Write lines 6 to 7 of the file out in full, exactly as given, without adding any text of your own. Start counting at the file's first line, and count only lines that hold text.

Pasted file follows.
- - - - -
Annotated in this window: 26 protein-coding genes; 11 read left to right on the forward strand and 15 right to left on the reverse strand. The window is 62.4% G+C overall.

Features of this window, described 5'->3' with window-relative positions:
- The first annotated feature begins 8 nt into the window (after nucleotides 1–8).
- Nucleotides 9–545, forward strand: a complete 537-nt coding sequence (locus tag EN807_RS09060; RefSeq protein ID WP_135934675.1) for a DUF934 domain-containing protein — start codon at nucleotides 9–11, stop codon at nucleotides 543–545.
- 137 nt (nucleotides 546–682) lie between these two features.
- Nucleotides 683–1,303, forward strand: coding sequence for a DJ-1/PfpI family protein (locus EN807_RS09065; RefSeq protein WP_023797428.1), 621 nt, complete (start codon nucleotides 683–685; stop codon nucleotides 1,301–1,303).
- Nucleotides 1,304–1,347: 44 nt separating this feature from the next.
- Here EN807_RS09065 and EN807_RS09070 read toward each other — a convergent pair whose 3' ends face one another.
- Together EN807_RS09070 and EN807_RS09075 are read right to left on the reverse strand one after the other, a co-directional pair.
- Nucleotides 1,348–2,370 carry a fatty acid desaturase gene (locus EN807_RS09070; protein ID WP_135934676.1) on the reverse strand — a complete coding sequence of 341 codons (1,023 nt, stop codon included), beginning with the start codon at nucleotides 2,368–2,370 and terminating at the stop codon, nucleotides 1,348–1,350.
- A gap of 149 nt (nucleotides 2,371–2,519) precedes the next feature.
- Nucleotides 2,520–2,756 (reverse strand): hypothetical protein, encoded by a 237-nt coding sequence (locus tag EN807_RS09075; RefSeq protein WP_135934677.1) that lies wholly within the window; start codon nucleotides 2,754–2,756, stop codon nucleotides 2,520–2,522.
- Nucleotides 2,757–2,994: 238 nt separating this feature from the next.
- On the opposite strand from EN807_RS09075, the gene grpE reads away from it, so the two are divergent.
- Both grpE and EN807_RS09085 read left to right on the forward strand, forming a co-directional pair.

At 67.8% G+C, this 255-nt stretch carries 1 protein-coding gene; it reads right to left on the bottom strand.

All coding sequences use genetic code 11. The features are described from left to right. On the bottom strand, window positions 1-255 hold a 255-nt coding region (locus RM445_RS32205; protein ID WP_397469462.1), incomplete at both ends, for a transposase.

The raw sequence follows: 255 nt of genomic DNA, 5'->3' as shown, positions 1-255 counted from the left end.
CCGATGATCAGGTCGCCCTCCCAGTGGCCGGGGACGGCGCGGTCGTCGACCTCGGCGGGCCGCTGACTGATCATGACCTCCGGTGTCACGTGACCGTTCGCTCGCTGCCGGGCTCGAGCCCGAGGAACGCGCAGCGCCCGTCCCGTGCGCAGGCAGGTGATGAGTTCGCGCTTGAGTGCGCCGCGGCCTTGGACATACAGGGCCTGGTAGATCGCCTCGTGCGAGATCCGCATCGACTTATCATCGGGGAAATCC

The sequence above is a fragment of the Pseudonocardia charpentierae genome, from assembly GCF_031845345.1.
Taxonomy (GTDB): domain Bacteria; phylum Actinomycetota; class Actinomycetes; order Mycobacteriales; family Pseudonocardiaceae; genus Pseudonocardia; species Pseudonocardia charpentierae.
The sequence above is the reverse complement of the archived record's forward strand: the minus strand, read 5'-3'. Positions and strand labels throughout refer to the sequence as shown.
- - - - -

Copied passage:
- Nucleotides 683–1,303, forward strand: coding sequence for a DJ-1/PfpI family protein (locus EN807_RS09065; RefSeq protein WP_023797428.1), 621 nt, complete (start codon nucleotides 683–685; stop codon nucleotides 1,301–1,303).
- Nucleotides 1,304–1,347: 44 nt separating this feature from the next.